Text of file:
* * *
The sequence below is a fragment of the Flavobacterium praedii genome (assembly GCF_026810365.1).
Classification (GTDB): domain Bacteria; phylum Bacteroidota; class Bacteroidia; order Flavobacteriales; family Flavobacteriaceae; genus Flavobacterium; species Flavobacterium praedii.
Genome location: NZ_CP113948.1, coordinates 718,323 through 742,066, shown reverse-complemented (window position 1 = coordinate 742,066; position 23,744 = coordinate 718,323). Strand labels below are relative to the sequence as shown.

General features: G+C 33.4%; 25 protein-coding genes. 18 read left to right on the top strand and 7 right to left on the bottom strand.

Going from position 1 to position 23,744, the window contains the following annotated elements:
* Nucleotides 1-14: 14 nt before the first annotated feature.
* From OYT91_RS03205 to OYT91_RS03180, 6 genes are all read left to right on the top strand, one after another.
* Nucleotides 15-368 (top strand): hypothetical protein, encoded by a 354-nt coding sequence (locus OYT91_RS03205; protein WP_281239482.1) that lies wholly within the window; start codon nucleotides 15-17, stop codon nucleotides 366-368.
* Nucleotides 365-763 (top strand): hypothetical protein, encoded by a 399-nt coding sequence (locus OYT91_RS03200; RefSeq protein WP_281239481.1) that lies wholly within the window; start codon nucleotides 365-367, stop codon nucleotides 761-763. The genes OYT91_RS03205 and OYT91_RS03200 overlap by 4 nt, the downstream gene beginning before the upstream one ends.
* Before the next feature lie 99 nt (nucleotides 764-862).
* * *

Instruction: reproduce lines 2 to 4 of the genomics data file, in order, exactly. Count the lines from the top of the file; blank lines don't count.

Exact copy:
Classification (GTDB): domain Bacteria; phylum Bacteroidota; class Bacteroidia; order Flavobacteriales; family Flavobacteriaceae; genus Flavobacterium; species Flavobacterium praedii.
Genome location: NZ_CP113948.1, coordinates 718,323 through 742,066, shown reverse-complemented (window position 1 = coordinate 742,066; position 23,744 = coordinate 718,323). Strand labels below are relative to the sequence as shown.

General features: G+C 33.4%; 25 protein-coding genes. 18 read left to right on the top strand and 7 right to left on the bottom strand.